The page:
8 bopti on fx 9860G
Lephenixnoir edited this page 2 years ago

bopti on fx-9860G

The bitmap drawing module, bopti, renders images using direct bitwise operations on video RAM (VRAM) longwords. This method makes extensive use of the 4-alignment of gint's VRAM to operate on 32 pixels at a time and avoid costly single-bit operations.

In gint's development workflow, images in usual formats are first converted to the bopti format at compile-time. The bopti format is designed for fast rendering: it consists of one or several monochrome bitmaps called layers, arranged in a fixed combination called a profile. To each profile corresponds an assembler routine designed to quickly render the image.

Performance

(TODO)

Probably about 15 times as fast as MonochromeLib.

Color profiles

When converting an image, the fxconv tool of the fxSDK first quantizes the colors by mapping transparent pixels to alpha and every other pixel to the closest color in these four:

Color name Hexadecimal
black #000000
dark #555555
light #aaaaaa
white #ffffff

Then the image is assigned the smallest profile that can represent all of its colors:

Profile Supported colors
mono black, white
mono_alpha black, white, alpha
gray black, white, light, dark
gray_alpha black, white, light, dark, alpha

Layers

Each profile has a fixed number of layers with a predefined meaning. During rendering, all of the layers are blit in order to produce the image. The number of layers in a profile is always minimal: it is ⌊ 1 + log n ⌋ where n is the number of colors.

On fx-9860G, the VRAM is either monochrome or 4-color gray, so pixel colors can only take 2 or 4 different values. This makes logical operations a privileged method to implement blitting methods, because logical operations can effortlessly be extended to apply on multiple pixels at once.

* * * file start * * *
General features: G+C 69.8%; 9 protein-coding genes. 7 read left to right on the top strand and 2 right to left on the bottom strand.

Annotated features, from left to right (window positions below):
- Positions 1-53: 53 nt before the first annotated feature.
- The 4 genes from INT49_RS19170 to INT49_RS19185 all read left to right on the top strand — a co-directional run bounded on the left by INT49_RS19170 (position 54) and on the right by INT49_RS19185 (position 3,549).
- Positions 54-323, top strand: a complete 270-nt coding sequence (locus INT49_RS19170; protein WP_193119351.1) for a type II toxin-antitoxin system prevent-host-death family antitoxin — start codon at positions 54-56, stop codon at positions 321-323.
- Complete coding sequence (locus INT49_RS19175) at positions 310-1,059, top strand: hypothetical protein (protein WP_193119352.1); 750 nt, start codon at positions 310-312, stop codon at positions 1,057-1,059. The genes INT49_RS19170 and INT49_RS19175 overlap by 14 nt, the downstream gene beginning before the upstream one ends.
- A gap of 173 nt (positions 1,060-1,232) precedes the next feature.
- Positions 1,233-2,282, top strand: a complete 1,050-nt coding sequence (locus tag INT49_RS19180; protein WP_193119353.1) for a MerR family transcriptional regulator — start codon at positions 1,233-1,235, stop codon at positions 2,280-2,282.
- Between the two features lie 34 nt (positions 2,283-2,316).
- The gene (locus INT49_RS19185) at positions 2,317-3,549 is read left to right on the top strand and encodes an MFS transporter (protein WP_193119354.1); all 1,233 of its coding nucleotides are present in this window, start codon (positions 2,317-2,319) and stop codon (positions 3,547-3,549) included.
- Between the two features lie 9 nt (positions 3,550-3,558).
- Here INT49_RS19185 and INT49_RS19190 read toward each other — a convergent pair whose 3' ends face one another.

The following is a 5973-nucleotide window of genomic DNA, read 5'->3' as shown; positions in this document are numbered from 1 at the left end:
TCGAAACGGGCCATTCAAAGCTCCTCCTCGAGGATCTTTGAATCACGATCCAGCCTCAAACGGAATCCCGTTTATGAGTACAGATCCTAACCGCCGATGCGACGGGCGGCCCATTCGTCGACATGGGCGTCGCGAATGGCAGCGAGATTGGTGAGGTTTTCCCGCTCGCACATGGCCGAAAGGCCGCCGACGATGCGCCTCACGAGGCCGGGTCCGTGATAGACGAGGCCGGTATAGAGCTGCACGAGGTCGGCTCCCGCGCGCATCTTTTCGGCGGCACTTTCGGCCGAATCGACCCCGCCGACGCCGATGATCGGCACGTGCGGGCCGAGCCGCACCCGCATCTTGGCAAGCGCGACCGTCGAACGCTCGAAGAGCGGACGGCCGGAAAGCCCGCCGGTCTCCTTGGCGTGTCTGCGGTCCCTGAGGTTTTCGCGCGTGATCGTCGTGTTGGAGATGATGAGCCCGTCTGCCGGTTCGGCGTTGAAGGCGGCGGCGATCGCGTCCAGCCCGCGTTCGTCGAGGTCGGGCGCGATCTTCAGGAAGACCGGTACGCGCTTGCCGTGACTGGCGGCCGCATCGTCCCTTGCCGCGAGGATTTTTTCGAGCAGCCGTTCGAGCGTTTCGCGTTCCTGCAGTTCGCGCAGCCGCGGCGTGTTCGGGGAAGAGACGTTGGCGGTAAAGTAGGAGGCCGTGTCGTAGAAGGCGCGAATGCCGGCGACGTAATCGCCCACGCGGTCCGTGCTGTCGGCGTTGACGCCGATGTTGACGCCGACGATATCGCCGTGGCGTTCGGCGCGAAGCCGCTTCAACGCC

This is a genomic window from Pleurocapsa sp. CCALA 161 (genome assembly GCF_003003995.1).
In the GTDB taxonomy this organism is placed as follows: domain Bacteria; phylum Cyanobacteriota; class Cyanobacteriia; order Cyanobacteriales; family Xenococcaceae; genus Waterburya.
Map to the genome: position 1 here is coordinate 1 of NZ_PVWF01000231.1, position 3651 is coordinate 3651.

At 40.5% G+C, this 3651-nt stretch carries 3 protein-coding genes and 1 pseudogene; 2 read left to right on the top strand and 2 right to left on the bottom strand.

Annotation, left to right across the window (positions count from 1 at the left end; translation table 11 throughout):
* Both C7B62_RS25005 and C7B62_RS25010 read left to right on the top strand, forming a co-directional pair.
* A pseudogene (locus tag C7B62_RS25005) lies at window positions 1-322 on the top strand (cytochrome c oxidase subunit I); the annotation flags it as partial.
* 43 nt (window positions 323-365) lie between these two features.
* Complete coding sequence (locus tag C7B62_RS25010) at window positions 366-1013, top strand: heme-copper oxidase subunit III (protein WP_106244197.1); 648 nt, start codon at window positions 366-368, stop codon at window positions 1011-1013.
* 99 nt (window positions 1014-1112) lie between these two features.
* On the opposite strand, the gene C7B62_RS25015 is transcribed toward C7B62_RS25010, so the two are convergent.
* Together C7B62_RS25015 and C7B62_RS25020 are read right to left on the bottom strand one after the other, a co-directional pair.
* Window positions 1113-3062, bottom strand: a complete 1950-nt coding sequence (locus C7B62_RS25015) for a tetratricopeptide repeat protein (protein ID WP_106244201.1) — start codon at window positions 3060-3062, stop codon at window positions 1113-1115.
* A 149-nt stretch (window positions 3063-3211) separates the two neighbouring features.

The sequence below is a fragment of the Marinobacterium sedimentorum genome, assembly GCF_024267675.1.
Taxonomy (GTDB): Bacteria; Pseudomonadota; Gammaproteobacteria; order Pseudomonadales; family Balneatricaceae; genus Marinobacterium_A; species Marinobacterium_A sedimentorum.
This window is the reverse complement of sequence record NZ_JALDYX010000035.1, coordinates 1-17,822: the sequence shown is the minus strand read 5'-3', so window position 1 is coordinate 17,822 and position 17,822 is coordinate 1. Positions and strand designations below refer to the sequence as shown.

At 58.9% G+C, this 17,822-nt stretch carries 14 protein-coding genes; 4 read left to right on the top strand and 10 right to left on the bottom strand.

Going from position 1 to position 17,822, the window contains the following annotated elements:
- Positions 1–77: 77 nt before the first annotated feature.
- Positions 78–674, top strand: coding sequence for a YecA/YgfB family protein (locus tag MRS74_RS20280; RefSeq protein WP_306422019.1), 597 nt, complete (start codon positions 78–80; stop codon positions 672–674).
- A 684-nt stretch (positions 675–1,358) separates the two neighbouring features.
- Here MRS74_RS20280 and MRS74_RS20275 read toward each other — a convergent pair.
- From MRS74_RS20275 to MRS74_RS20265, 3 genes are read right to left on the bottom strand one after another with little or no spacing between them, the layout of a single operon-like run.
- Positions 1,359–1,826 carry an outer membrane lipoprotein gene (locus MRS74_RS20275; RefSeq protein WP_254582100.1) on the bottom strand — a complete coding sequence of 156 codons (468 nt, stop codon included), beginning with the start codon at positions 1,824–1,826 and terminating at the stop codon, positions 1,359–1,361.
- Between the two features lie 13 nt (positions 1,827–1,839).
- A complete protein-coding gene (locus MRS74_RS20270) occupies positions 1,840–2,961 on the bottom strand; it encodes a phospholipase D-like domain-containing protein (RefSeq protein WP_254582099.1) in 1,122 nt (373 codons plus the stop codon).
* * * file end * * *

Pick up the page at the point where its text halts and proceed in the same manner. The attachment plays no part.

The current version of bopti uses the following types of layers:

Layer name Category Effect for 0-bits Effect for 1-bits
fill Monochrome Paints white Paints black
white Monochrome - Paints white
black Monochrome - Paints black
lfill Gray Clears light VRAM Paints light VRAM
dfill Gray Clears dark VRAM Paints dark VRAM
light Gray - Paints light gray
dark Gray - Paints dark gray

When performing an operation, bopti takes data from the encoded image and applies bitwise operations for all layers. It then moves to a different part of the image. The previous version of bopti applied each layer independently, but the current version applies them all at once, saving even more time.

Note that most functions do nothing on 0-bits; this is an optimization related to rectangle masks. When a VRAM longword is loaded to a register, often the blitted image will not cover it entirely. The pixels that must be preserved are represented in a structure called a rectangle mask. Having this neutral 0-bit makes it simple to preserve relevant pixels while drawing the image by setting the corresponding rectangle mask bits to 0. When layers don't have this preserving 0-bit, masks must instead be applied manually. See later for more details.

Here is the relationship between color profiles and their layers:

  • The mono profile only has a fill layer.
  • The mono_alpha profile starts with a white layer to clear the non-transparent region of the image, then blits a black layer to render the content.
  • The gray profile has an lfill and a dfill layer. These two types of layer act on different VRAMs.
  • The gray_alpha profile starts by blitting a white layer on both VRAMs, then adds a light layer and a dark layer.

Logical operations on pixels